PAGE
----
This is my first attempt at a fictional short story in a very long time. See what you think. . . .

No!!! . . . Wait! Wait please! Scrambling to grab clothes and gifts he had just unpacked in the passenger lounge, he sensed there was no time. The train was disgorging commuters onto the platform and already the more assertive travellers were pushing to claim their place on board. Two minutes only. That’s how long he had. It wasn’t enough. No way he could get down there with his stuff in time. Why hadn’t he kept his bag packed ready to go? Where were the others? Already getting ready to board. Nowhere to be seen anyway. He couldn’t just leave his stuff but he would miss the train! Grabbing feverishly yet ineffectually, he tried stuffing objects into the bag and failing in that tried to hold them in his arms like a pile of washing. He almost sobbed with anxiety as he realised that not only would he not reach the platform in time; for some reason he couldn’t find the door out of the room. The walls began to close in on him. Words were shaped but couldn’t escape from lungs constricted by panic. He lifted his feet but his legs wouldn’t work. It felt as if he was stepping through clingy mud. A sense of fatalism told him he wouldn’t catch the train, and that it was pointless to continue struggling with his stuff.
A whistle from the platform guard prompted a pitiless sequence where onlookers stepped back involuntarily, carriage doors shut seemlessly, and the Frankfurt ICE accelerated graciously without emotion down the rails and into the night. The others were surely on the train. They hadn’t waited for him! Rising dread confirmed he was alone. His ability to breathe had left him and his vision began to fade.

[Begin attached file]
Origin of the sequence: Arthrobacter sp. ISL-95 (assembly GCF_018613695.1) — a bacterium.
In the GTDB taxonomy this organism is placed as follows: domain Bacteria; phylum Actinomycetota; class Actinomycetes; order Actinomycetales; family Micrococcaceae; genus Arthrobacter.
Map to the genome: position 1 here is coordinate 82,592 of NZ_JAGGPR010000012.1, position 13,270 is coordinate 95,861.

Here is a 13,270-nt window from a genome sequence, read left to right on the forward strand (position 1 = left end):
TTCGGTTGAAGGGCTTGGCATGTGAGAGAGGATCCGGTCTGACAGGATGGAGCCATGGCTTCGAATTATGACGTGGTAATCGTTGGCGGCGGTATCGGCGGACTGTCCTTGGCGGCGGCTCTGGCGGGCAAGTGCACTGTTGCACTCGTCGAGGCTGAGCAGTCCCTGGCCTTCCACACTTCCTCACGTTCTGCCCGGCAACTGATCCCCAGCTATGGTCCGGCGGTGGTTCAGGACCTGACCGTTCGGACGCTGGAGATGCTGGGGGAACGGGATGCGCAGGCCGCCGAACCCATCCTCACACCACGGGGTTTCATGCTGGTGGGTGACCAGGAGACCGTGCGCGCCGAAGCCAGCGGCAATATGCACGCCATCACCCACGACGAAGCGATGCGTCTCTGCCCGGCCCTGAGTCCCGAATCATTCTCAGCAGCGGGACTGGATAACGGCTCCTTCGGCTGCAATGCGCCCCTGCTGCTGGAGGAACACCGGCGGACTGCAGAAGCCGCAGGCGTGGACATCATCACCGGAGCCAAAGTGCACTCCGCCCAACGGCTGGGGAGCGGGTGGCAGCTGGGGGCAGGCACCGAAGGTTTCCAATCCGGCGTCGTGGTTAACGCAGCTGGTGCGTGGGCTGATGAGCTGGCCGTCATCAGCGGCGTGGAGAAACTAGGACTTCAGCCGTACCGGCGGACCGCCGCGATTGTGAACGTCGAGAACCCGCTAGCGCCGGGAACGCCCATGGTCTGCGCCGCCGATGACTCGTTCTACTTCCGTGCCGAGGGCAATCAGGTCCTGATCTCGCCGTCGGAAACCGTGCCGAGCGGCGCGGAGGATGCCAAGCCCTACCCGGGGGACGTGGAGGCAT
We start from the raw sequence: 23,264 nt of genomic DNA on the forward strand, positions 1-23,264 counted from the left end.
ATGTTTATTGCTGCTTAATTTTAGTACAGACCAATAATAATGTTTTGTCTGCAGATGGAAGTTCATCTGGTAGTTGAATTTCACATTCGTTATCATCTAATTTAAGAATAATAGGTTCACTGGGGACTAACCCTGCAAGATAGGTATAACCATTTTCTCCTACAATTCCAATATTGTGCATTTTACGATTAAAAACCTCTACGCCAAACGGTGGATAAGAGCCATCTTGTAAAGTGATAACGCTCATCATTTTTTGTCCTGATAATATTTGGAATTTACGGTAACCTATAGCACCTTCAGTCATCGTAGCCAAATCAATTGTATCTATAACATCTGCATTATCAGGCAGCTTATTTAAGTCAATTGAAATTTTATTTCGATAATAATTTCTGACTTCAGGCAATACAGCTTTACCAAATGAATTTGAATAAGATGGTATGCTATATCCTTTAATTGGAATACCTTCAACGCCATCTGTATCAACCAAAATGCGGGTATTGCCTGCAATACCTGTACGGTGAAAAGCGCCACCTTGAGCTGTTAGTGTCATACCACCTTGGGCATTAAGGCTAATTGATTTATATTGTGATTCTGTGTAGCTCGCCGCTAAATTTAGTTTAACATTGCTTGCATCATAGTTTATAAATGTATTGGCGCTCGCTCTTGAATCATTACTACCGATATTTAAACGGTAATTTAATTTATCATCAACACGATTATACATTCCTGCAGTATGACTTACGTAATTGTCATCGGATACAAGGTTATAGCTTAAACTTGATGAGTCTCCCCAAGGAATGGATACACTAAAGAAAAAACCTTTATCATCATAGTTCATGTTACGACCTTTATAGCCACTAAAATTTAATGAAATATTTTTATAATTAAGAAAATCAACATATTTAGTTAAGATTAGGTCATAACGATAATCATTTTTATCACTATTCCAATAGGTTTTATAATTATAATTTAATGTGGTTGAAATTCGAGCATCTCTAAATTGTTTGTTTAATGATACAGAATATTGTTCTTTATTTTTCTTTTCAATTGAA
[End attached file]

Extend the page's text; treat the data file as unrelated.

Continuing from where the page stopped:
He immediately became aware of another existence. Pillows, sheets and quilt enfolded him and he moved his eyelids tentatively. Darkness. Was this night? Which bed? Which house? Which life? Slowly, slowly he mixed and sorted the memory fragments and separated dream from reality; ether from substance; irrational from rational. It had visited him again. Only when he slept did it creep up unannounced. Different contexts, same fears. Different dreams, same dream. Always choreographed meticulously. Always the panic striken ending; causing him to reflect on the tenuous grip he must have had on reality.
Pillows and sheets gave way to the sway of the corridor of a train carriage. So you made it then? We were worried about you!
Not so worried that you stopped to help. He suppressed the words and kept the resentment safely hidden. Smiling, he took his seat beside them and arranged himself against the upholstery. Lit windows and advertising signs accelerated past and the warmth of the carriage encouraged him to close his eyes. What on Earth happened back there? He couldn’t ask the others. The dream again. The one where obstacles popped up as he faced a stressful deadline. Different contexts, same fears. He had always woken up, but the memory of the panic always lingered as ‘normality’ reformed. Was this real, or was it something else?
On impulse he snapped his eyes open and swivelled his head to search for his luggage and discovered it wasn’t beside him. Had he left it behind? Had the bed been real? Had he woken from a dream or had he escaped into a different dream of a warm comfortable bed? Had even one of them been real? If so which was the dream? If the first, why was he now here on the train? Shouldn’t he be in bed? If the latter, why did the train station sequence seem so dream-like now?
Train noise ceased; carriage lights extinguished. Struggling with competing reality claims he rolled over and edged further under the covers. It was cold outside. He jolted into instant alertness with the alarm and looked around. Which bed, which house? Which life?
Stumbling through pre dawn darkness toward the shower he didn’t notice the railway ticket on his bedside table, or the jumble of clothes spilling from his overnight bag on the floor.

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